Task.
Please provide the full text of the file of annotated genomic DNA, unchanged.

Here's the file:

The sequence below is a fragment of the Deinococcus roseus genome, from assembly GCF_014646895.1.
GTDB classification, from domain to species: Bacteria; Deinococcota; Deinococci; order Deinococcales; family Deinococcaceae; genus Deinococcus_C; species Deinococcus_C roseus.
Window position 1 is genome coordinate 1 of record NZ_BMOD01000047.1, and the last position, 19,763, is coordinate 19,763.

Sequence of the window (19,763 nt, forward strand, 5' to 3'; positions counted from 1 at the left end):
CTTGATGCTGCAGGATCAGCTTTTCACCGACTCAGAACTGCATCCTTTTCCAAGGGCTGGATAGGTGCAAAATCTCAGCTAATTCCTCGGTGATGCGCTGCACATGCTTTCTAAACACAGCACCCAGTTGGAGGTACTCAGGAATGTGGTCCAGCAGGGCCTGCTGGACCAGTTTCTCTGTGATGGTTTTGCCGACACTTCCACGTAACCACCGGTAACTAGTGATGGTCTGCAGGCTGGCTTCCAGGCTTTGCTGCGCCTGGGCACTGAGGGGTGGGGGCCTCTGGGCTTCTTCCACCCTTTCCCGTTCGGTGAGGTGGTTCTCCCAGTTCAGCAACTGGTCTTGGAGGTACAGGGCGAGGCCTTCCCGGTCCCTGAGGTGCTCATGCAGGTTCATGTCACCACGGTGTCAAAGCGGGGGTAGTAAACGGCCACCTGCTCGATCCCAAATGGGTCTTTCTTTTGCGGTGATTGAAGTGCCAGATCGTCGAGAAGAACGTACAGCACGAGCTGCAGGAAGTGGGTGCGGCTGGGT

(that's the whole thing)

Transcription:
The sequence below is a fragment of the Deinococcus roseus genome, from assembly GCF_014646895.1.
GTDB classification, from domain to species: Bacteria; Deinococcota; Deinococci; order Deinococcales; family Deinococcaceae; genus Deinococcus_C; species Deinococcus_C roseus.
Window position 1 is genome coordinate 1 of record NZ_BMOD01000047.1, and the last position, 19,763, is coordinate 19,763.

Sequence of the window (19,763 nt, forward strand, 5' to 3'; positions counted from 1 at the left end):
CTTGATGCTGCAGGATCAGCTTTTCACCGACTCAGAACTGCATCCTTTTCCAAGGGCTGGATAGGTGCAAAATCTCAGCTAATTCCTCGGTGATGCGCTGCACATGCTTTCTAAACACAGCACCCAGTTGGAGGTACTCAGGAATGTGGTCCAGCAGGGCCTGCTGGACCAGTTTCTCTGTGATGGTTTTGCCGACACTTCCACGTAACCACCGGTAACTAGTGATGGTCTGCAGGCTGGCTTCCAGGCTTTGCTGCGCCTGGGCACTGAGGGGTGGGGGCCTCTGGGCTTCTTCCACCCTTTCCCGTTCGGTGAGGTGGTTCTCCCAGTTCAGCAACTGGTCTTGGAGGTACAGGGCGAGGCCTTCCCGGTCCCTGAGGTGCTCATGCAGGTTCATGTCACCACGGTGTCAAAGCGGGGGTAGTAAACGGCCACCTGCTCGATCCCAAATGGGTCTTTCTTTTGCGGTGATTGAAGTGCCAGATCGTCGAGAAGAACGTACAGCACGAGCTGCAGGAAGTGGGTGCGGCTGGGT